Moroccan Vegetable Tagine {vegan}

This vegetable tagine is both vegan and easy, bursting with flavor with help from Mina Tagine Moroccan Cooking Sauce.

Bringing the taste of Morocco home is made easier with the help of Mina Tagine Moroccan Cooking Sauces. Today I'm sharing the one formulated for fish which I've used to make this satisfying vegetable tagine.

I'm back with another tagine sauce today from Mina. If you've been following along on this tagine journey of mine, you know that tagine is Moroccan and it refers to both the cooking vessel and the name of the dish cooked in it. You also know that Mina sent three sauces for me to try, each for a specific protein: chicken, beef/lamb, and fish.  

I've already posted on the chicken and the beef sauces. The last one I had left to try was a fish cooking sauce. After a lifelong aversion to fish and being new to eating it, I am not quite ready to tackle cooking it myself yet. Well, at least not on my own. So I proposed that I use the fish cooking sauce to make a vegan tagine. The folks at Mina loved the idea.

I included the traditional vegetables normally served in a fish tagine: potatoes, green bell pepper, and carrots. Also traditional, are dark olives and I choose to use pitted California black olives. I substituted the fish with butternut squash and eggplant which are two of my favorite vegetables with a "meaty" bulk to them. I also added onions and for protein, a tin of chickpeas. The fish cooking sauce is tomato-based and I loved how it complimented all the vegetables I used.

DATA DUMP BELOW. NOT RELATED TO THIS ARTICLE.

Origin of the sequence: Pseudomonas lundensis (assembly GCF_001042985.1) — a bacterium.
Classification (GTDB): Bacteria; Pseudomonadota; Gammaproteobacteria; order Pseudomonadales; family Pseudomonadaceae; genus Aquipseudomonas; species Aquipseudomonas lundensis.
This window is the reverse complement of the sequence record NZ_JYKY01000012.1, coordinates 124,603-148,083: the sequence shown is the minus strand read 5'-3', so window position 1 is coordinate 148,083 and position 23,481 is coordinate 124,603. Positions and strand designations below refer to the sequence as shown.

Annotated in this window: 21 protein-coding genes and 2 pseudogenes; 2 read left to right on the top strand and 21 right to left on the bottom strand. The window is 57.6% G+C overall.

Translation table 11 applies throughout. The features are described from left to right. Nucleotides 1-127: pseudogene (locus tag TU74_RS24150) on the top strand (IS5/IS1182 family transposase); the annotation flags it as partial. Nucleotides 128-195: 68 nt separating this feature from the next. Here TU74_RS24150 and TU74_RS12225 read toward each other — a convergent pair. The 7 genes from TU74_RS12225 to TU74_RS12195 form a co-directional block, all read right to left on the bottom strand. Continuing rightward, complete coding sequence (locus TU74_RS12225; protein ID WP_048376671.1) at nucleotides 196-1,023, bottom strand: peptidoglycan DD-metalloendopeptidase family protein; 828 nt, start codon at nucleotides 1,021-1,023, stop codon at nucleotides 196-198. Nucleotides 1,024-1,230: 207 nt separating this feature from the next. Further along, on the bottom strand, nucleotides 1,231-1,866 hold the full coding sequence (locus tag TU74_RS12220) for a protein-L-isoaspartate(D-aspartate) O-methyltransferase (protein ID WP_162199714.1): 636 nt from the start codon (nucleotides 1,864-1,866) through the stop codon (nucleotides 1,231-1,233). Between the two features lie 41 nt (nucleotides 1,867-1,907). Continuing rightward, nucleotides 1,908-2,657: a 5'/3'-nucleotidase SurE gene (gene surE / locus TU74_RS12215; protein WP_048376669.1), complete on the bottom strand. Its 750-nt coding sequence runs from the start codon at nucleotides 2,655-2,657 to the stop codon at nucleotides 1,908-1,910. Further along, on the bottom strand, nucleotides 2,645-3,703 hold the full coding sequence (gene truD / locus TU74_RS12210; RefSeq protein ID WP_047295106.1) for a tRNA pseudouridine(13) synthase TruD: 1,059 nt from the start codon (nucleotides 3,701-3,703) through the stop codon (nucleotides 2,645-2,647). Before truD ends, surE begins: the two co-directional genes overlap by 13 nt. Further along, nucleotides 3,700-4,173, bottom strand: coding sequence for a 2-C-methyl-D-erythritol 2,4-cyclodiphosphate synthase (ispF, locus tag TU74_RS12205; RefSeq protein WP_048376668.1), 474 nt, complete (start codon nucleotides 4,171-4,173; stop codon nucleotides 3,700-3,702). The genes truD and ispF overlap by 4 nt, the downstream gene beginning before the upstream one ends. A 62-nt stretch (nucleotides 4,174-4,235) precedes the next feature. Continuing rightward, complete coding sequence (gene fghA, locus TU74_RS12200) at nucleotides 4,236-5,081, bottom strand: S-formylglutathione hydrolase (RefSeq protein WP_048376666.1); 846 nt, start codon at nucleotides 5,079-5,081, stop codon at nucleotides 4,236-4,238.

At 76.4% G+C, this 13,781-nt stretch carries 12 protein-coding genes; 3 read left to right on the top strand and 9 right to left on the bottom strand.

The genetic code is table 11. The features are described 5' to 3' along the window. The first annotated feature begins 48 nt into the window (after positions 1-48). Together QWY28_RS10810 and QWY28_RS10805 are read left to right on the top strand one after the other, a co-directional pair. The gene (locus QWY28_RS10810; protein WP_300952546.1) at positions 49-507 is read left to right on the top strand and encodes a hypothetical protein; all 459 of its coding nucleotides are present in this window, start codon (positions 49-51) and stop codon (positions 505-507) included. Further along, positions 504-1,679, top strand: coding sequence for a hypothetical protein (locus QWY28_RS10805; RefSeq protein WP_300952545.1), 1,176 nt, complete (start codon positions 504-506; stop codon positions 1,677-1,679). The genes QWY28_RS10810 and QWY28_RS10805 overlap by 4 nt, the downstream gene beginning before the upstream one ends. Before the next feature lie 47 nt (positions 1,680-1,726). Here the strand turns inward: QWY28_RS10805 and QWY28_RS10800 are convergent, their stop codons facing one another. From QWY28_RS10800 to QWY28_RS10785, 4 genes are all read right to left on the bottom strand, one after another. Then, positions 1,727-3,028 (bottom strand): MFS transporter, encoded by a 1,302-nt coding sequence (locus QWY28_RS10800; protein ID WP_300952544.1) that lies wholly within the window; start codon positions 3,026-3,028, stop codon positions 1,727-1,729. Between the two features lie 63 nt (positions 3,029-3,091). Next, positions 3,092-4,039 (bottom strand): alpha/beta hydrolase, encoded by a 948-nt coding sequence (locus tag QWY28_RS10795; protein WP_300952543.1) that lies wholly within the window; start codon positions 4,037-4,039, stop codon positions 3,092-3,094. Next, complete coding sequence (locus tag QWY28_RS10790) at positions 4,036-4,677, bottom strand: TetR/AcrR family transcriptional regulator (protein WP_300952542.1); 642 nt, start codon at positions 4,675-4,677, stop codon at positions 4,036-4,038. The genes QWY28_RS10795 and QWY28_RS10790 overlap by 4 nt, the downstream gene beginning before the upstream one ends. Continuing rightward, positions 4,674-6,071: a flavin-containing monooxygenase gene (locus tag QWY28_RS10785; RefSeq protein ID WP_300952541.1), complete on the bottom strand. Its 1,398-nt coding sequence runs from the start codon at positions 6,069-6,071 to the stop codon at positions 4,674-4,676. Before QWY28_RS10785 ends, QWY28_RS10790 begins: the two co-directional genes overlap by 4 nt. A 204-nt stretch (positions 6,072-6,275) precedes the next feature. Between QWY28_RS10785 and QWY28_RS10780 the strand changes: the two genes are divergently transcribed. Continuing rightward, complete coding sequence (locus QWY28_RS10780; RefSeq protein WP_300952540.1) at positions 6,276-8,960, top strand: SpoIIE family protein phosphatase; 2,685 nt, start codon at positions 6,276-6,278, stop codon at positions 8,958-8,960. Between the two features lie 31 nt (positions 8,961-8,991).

Now after having cooked and enjoyed all three sauces, I have to admit that I absolutely loved this vegan version with its luscious reddish sauce. As much of a carnivore as I am, I really enjoy vegetable-based dishes. What? You ask? Didn't you just post two recipes in a row using tongue? I know. I know. I'm a bit contrary. My aunt said as much to me today when I was telling her how much I loved this tagine (she is partial to the chicken one I made).

The chicken tagine had a nice tingle on the tongue from the peppers and various warm spices. The beef was slightly sweet with the addition of dried apricots added towards the end of cooking. This vegetable tagine has that slight tingle from the warm spices which is well balanced by the acidity of the tomatoes. The dish is hearty and satisfying without leaving you feeling heavy and sluggish.

a note on cooking vessels
Part of my discussion when Mina reached out and asked me to try their sauces was that I would cook each sauce in a different cooking vessel to show that you don't necessarily need a tagine to cook with these sauces.

The first one I cooked was the chicken. I went out and picked up a tagine specifically for it. I loved this cooking method. The tagine I bought was not the unglazed clay version but a ceramic one with a glazed interior. I found that this acted very similarly to a Dutch oven with the tight-fitting conical shaped lid forcing the steam back down, creating condensation and keeping the sauce from evaporating and the meat super tender and juicy.